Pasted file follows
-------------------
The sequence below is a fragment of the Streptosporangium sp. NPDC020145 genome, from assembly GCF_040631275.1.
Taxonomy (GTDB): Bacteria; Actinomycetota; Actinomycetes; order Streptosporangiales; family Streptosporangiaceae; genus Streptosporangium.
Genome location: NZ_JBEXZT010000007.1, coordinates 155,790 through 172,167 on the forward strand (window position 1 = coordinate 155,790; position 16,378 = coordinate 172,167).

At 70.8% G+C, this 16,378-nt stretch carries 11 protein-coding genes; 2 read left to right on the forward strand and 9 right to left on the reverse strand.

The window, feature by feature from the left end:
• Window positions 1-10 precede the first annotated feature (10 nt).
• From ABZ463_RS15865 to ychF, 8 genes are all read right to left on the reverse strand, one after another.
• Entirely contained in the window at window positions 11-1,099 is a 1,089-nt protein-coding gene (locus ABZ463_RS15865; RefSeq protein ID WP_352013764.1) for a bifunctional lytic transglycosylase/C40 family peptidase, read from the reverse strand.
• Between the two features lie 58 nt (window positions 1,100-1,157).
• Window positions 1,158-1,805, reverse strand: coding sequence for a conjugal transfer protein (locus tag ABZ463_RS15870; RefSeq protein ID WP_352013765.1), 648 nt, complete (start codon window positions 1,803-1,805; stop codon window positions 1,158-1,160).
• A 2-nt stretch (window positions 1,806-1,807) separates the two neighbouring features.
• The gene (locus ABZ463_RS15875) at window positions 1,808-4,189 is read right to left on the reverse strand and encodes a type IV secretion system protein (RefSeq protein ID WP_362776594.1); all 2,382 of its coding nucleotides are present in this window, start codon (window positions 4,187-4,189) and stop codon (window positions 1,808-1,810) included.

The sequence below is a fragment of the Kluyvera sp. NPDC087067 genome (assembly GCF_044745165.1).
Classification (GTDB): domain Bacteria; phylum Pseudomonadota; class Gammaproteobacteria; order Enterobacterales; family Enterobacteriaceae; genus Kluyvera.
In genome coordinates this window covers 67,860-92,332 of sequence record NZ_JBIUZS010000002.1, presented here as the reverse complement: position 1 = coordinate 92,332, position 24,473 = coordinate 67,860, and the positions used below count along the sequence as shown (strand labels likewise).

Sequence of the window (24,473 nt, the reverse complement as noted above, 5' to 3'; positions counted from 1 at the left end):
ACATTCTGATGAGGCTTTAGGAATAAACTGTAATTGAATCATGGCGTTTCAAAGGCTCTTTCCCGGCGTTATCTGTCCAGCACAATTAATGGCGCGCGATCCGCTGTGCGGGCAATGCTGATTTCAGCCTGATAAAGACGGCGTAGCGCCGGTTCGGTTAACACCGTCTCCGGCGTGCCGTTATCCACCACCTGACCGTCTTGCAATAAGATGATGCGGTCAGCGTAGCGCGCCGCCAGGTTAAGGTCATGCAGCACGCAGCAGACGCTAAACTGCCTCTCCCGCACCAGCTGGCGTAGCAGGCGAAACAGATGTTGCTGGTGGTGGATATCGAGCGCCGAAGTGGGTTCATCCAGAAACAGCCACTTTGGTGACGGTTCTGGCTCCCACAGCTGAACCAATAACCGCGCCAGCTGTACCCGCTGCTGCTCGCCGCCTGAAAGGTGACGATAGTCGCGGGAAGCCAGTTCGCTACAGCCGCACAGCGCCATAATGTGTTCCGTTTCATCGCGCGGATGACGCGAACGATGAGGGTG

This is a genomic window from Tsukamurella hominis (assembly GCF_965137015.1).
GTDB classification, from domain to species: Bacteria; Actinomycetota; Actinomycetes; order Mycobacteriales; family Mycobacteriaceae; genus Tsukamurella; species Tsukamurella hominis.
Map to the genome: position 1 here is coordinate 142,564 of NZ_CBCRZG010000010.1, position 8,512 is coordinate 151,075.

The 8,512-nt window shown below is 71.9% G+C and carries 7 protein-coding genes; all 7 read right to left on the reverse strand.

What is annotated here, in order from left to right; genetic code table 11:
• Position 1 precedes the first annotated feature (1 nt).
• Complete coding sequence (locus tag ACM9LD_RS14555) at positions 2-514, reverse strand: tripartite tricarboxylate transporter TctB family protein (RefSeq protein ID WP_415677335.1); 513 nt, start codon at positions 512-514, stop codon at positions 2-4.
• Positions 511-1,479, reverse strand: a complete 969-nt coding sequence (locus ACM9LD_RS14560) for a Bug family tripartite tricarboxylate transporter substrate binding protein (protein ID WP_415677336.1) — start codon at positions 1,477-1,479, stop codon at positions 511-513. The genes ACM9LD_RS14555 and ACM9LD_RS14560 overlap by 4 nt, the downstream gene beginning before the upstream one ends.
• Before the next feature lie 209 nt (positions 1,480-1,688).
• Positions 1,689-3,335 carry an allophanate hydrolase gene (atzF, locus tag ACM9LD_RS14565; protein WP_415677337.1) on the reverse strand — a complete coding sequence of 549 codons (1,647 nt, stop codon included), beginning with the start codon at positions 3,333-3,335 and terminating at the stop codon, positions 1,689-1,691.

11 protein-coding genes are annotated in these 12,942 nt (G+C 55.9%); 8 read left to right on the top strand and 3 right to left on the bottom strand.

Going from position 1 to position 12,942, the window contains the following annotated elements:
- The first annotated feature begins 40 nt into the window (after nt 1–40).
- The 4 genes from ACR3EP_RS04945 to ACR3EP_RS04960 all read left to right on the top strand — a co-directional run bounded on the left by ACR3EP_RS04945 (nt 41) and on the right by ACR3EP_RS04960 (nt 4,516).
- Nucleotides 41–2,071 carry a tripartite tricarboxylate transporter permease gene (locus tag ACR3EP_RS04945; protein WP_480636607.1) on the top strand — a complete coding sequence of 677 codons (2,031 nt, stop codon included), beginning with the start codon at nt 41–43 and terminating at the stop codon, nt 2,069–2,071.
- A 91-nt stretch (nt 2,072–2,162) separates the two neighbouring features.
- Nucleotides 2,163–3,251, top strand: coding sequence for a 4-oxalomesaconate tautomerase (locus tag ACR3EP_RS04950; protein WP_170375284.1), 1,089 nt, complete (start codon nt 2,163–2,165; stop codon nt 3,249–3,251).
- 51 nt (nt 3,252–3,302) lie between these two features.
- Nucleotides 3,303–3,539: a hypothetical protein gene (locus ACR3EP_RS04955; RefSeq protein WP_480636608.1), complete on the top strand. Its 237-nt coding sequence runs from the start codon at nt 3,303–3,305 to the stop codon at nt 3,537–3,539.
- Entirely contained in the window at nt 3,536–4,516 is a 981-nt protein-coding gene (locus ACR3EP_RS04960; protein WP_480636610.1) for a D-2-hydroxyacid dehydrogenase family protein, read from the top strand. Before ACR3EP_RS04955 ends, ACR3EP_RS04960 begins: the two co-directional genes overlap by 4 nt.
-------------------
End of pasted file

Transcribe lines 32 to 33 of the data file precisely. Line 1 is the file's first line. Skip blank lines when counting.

- Nucleotides 41–2,071 carry a tripartite tricarboxylate transporter permease gene (locus tag ACR3EP_RS04945; protein WP_480636607.1) on the top strand — a complete coding sequence of 677 codons (2,031 nt, stop codon included), beginning with the start codon at nt 41–43 and terminating at the stop codon, nt 2,069–2,071.
- A 91-nt stretch (nt 2,072–2,162) separates the two neighbouring features.